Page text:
- Also, according to experts, men can have side effects of excess iron in their system as they do not expel it as women do during menstruation. An increase in serum ferritin levels is associated with an increased risk of chronic diseases like diabetes and hypertension.
- People with thalassemia and sickle cell anemia are advised not to consume iron-fortified food products.
Global stand on Food fortification
The World Health Organization recommends large-scale food fortification as a powerful evidence-informed and cost-effective intervention to fight vitamin and mineral deficiencies, including iodine deficiency disorders, anemia, and iron deficiency, among others.
Recommendations in all settings include:
- Universal salt iodization
- Fortification of maize flour, corn meal, wheat flour, and rice with vitamins and minerals.
For children living in different settings:
- micronutrient powders containing iron for point-of-use fortification of foods for infants and young children 6–23 months old or children 2–12 years.
Mandatory food fortification occurs when governments legally oblige food producers to fortify particular foods or categories of foods with specified micronutrients, providing high certainty over time that they will contain a predetermined amount.
Voluntary fortification occurs when a food manufacturer freely chooses to fortify particular foods in response to the permission given in food law as a means to increase their brand value.
Globally, mandatory regulations are most often applied to the fortification of food with micronutrients such as iodine, iron, vitamin A, and folic acid. Of these, the iodization of salt is the most widely implemented globally.
Food fortification in India
In India, food fortification started in the 1950s with salt iodization and the fortification of vegetable oil.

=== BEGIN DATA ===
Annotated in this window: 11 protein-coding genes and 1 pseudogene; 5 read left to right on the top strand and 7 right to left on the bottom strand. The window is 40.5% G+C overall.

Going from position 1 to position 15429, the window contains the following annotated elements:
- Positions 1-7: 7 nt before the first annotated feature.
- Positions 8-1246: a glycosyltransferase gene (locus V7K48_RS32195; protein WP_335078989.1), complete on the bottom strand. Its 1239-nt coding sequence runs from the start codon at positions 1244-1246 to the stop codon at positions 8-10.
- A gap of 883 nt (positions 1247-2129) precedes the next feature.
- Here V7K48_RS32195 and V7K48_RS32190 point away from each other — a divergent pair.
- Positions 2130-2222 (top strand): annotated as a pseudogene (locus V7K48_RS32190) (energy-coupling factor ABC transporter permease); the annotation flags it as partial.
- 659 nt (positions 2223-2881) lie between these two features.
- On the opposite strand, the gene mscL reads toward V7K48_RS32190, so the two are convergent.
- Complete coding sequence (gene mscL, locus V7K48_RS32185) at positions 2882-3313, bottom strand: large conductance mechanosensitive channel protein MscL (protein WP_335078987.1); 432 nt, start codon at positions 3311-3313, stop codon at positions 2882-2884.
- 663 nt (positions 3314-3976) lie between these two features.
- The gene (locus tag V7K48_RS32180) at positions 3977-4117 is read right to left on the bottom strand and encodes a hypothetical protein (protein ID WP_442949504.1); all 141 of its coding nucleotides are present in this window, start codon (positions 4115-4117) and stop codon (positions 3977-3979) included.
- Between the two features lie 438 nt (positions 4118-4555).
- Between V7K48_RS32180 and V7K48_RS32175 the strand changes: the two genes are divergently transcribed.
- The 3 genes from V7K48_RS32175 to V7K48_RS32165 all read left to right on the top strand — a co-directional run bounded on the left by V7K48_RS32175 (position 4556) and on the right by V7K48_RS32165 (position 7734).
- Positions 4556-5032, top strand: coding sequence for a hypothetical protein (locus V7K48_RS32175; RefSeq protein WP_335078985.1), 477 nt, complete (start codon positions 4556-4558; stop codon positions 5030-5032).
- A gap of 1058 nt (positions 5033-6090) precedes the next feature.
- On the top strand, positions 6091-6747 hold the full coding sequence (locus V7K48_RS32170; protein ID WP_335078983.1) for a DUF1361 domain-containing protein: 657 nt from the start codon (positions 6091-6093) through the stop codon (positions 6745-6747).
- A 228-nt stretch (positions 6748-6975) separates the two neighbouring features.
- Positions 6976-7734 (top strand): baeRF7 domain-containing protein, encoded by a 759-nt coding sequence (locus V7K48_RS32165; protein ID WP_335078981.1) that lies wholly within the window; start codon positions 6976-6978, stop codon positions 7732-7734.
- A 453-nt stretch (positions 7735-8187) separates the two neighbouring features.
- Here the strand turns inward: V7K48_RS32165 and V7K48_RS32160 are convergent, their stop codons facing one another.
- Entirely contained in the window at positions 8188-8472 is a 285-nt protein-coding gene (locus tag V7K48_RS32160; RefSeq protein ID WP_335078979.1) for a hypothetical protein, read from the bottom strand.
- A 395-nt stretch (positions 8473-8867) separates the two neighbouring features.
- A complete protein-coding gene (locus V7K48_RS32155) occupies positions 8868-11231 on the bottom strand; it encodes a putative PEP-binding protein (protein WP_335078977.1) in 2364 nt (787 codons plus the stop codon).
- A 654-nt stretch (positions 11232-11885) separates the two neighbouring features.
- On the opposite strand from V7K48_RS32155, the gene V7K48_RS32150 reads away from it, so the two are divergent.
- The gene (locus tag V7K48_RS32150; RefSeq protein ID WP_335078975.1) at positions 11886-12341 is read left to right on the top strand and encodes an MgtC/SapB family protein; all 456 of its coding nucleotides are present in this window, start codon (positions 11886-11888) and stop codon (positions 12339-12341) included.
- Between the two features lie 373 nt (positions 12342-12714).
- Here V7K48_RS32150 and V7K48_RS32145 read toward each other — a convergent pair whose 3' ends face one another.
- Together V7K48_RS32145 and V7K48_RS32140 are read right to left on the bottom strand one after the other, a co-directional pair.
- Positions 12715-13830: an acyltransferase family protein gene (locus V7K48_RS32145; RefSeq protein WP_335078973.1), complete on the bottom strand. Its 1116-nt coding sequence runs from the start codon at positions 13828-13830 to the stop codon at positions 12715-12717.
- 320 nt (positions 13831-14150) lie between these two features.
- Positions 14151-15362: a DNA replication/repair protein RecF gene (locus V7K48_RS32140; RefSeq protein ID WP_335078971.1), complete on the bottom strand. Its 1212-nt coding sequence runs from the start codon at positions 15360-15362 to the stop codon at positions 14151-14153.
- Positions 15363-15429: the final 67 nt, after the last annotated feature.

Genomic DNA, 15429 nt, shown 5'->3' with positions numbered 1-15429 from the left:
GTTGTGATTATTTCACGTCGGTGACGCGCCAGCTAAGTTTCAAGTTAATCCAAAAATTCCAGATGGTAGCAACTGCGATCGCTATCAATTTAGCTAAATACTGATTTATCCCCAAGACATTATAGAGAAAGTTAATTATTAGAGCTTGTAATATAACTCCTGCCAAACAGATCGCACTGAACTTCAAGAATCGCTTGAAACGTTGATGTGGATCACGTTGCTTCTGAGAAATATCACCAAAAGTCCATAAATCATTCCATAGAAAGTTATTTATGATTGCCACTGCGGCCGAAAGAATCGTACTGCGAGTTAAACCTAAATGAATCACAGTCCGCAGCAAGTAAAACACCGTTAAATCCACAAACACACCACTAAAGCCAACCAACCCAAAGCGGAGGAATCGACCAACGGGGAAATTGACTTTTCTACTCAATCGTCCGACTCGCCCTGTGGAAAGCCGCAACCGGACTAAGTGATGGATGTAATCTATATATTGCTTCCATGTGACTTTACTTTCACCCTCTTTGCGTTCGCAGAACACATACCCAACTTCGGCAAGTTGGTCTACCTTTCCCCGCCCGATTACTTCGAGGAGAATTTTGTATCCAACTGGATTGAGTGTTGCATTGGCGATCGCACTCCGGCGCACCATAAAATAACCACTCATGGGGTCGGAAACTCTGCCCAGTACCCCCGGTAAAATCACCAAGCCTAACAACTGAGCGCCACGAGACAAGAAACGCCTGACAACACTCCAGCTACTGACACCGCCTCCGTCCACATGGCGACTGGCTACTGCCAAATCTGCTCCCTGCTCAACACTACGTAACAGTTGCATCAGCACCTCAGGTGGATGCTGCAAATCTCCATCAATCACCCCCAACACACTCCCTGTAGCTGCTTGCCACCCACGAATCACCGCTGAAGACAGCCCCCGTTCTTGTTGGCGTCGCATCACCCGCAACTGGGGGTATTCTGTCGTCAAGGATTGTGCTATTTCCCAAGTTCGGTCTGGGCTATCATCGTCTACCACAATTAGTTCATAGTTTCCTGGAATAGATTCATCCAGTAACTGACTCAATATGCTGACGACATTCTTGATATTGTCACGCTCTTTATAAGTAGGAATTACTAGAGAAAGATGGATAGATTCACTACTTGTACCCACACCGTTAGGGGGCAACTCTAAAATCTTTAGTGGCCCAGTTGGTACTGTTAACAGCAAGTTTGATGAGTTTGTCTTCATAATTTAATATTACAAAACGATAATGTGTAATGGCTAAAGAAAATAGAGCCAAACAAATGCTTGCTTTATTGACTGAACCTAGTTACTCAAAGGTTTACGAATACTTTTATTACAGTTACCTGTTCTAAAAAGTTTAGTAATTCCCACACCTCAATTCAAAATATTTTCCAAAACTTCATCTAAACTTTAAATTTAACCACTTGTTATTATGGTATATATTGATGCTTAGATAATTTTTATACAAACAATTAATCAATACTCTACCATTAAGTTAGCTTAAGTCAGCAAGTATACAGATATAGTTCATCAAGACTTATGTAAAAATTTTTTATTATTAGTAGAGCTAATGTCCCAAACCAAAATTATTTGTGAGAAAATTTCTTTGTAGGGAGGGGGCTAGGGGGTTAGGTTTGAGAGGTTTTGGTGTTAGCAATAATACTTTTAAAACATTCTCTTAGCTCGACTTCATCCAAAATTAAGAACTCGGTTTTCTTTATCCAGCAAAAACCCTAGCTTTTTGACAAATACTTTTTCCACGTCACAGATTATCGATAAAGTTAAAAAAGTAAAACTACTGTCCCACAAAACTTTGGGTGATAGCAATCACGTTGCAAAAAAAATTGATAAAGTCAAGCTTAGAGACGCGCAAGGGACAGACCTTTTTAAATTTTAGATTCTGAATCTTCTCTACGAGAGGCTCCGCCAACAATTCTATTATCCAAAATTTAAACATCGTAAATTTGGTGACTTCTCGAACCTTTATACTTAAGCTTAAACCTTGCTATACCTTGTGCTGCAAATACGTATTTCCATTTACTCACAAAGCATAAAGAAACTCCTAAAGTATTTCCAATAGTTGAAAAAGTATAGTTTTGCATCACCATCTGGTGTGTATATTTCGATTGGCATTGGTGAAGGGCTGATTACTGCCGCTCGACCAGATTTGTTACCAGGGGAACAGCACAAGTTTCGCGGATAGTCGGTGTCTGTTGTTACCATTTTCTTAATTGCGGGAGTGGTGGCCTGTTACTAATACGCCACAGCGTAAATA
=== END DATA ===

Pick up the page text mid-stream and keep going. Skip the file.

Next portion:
After a 60-year gap between global evidence, the government fortified other commodities including rice and wheat in the 2000s.
In 2016, FSSAI operationalized the Food Safety and Standards (Fortification of Foods) Regulations, 2016 for fortifying staples namely Wheat Flour and Rice (with Iron, Vitamin B12, and Folic Acid), Milk and Edible Oil (with Vitamins A and D) and Double Fortified Salt (with Iodine and Iron) to reduce the high burden of micronutrient malnutrition in India.
The ‘+F’ logo has been notified to identify fortified foods which were developed by Food Fortification Resource Centre.
In 2018, Food Safety and Standards (Fortification of Foods) Regulations were notified for the same.
The Centre also issued new mandates to use fortified staples in safety net programs, such as double fortified salt (DFS) and fortified edible oil through mid-day meal (MDM) and Integrated Child Development Schemes (ICDS).
Fortification is the process of adding Fortified Rice Kernels (FRK), containing FSSAI-prescribed micronutrients (Iron, Folic Acid, Vitamin B12) to normal Rice (Custom Milled Rice) in a ratio of 1:100 (Mixing 1 Kg of FRK with 100 Kg custom milled rice).
Fortified rice is nearly identical to traditional rice in aroma, taste, and texture. This process is done in the rice mills at the time of milling of rice.
Fortification of rice is found to be a cost-effective and complementary strategy to increase vitamin and mineral content in diets with low turnaround time (TAT) and a step towards nutritional security and helps in fighting anemia and malnutrition in the country.
According to the food ministry, the fortification program aims to cover 291 aspirational and high-burden (nutrient deficient) districts across the country by March 2023, for which 9 million tonnes of fortified rice has been produced.
There are still doubts about the fortification of foods, especially with the limitations it possesses.
Hence the question arises, is mass fortification the answer to rampant anemia in India?
- A varied diet that includes frequent consumption of fruits and vegetables is a significant source of micronutrients, according to the government.
- However, a sizable portion of the populace might not be able to consistently afford a varied diet.
- In order to quickly alleviate iron deficiency, it was decided to add iron to a widely consumed staple like rice.
But universal fortification cannot be the only answer for nutritional deficiencies, especially when pressing gaps exist globally around ensuring the quality of fortified foods.
-Article written by Swathi Satish